3. Mapping – Before digging the site is divided into squares (grids) using rope & string to keep track of all the features and artifacts. * Each square in the grid must be carefully searched. A record must be kept of anything found, including what was found next to it. * A unit is a square in which an archaeologist has chosen to dig or search for artifacts.
Setting up a unit * Your unit will be a “2x2.” Start with two sides that need to measure 200 cm. Using the Pythagorean Theorem, a2 + b2 = c2, you will find the hypotenuse to be 283 cm., your measurement from corner to corner across the middle. Using this method you can be sure all sides of the unit will be 200 cm
Tools of the Trade The tools they use are sometimes very simple. Tools include trowels, a shovel, measuring tape, paint brushes, spoons, dental picks, nail file, sieves, saws, dustpans, a pencil, clippers, and wheelbarrows. They search each grid very carefully. Digging at a site is slow and careful work.
First using shovels and spades, you need to remove the plow zone, which reaches about 25 cm below the surface. Keep your eyes peeled for artifacts such as flakes that can be found in the plow zone! Removing the Plow Zone
Once the plow zone is removed, you may find changes in the soil color. These are called stains. Once a stain is found, you can be sure you have discovered a feature within the unit. There is a chance you will find artifacts below this…
Working at a dig site… To begin excavating your feature you will need to CAREFULLY remove the soil 5 cm. at a time. Each 5 cm of soil is called a level.
The MATRIX!!! Before you begin troweling away each 5 cm level, you need to take a matrix or sampling of soil. This is done using your trowel to “chunk” the soil out of the level.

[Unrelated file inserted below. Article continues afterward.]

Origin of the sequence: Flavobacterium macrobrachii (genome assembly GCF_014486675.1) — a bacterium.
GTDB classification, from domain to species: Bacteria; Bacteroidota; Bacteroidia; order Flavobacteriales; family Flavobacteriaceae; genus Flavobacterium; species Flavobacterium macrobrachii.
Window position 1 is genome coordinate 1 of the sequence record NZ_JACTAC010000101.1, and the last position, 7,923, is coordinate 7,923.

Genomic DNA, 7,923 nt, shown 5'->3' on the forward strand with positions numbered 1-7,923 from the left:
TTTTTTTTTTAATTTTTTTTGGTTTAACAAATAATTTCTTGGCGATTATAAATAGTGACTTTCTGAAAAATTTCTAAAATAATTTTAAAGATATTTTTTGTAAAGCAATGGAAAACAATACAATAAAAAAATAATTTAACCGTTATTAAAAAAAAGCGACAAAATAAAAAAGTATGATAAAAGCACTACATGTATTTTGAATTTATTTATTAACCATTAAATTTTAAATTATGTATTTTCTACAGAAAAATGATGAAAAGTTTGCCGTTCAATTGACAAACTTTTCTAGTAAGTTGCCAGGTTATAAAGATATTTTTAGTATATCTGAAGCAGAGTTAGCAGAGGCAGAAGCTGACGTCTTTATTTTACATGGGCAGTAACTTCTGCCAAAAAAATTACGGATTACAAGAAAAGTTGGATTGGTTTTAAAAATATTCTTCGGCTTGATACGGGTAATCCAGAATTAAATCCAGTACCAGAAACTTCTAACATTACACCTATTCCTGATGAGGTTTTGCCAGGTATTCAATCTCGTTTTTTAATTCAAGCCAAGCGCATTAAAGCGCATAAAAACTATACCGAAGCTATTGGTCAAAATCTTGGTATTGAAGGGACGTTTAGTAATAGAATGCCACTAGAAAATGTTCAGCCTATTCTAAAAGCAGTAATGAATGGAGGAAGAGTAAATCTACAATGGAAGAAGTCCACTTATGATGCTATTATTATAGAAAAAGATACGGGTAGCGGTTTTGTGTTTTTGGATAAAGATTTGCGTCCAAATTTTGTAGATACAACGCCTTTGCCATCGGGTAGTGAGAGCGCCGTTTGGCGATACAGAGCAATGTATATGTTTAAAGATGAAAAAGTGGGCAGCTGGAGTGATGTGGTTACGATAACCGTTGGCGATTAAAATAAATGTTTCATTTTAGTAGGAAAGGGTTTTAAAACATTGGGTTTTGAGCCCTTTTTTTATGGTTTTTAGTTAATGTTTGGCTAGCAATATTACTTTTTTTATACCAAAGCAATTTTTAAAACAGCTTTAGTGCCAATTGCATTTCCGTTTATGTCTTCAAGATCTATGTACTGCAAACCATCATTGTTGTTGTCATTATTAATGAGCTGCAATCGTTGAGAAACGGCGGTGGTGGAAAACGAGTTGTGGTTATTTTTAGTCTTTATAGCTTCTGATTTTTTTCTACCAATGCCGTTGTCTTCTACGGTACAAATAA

The matrix is taken back to MVAC where it is dried and then rinsed through screens for items like small bones or flakes or charcoal. This can help give more information about the site and the people who once occupied it.
Any soil you remove from a feature is screened. That way any artifacts too small to be seen or mixed in with the soil you excavate don’t get away!!!
Certain artifacts will need to be left “in situ” as they may continue into the next level. Some may need to be left in the dirt underneath it and then map it. Then you will need to use your handy paintbrush to remove the dirt. Even though you may be tempted to just “yank that puppy out of there” – DON’T DO IT!!!!!!!!!! Removal of an artifact needs to be done very carefully!!!!!!
4. Data Collection and Recording - Records - including photographs, drawings, and detailed notes - are made of all artifacts and their surrounding before they are carefully removed for further analysis. * Ancient objects that have been preserved underground or under-water for years have to be cared for appropriately once they are exposed to air. Conservators are specialists trained to preserve and restore delicate or damaged objects.
Finding artifacts After you remove an artifact, you need to put it into a correctly labeled plastic bag. The artifacts will be taken back to MVAC to be washed and cataloged.
5. Laboratory - Once objects are labeled and removed from a site, they are taken to a lab, relabeled, and placed into a database. Archaeologists use this information to put together pieces of the past. * Interpretation - Once excavation is completed, the features and artifacts have been conserved and analyzed, and the archaeologist is responsible for interpreting the findings and explaining the story of the site and the significance of the finds to the people of the past.
6. Publication - The end result of excavation is the publication of all the finds, plans, and photographs along with an interpretation of the site.
Destruction of Cultural Heritage Unfortunately, fascination with the past does not always translate to careful scientific study. Often sites are destroyed by people interested solely in finding objects to collect or sell for profit. Sometimes, sites can also be damaged by well-meaning tourists who touch or take pieces of objects, art, or architecture.
Most archaeologists are actively involved in the conservation and preservation of cultural heritage. They try to ensure that there are adequate laws to protect and preserve archaeological remains and devise plans to save sites that are being destroyed.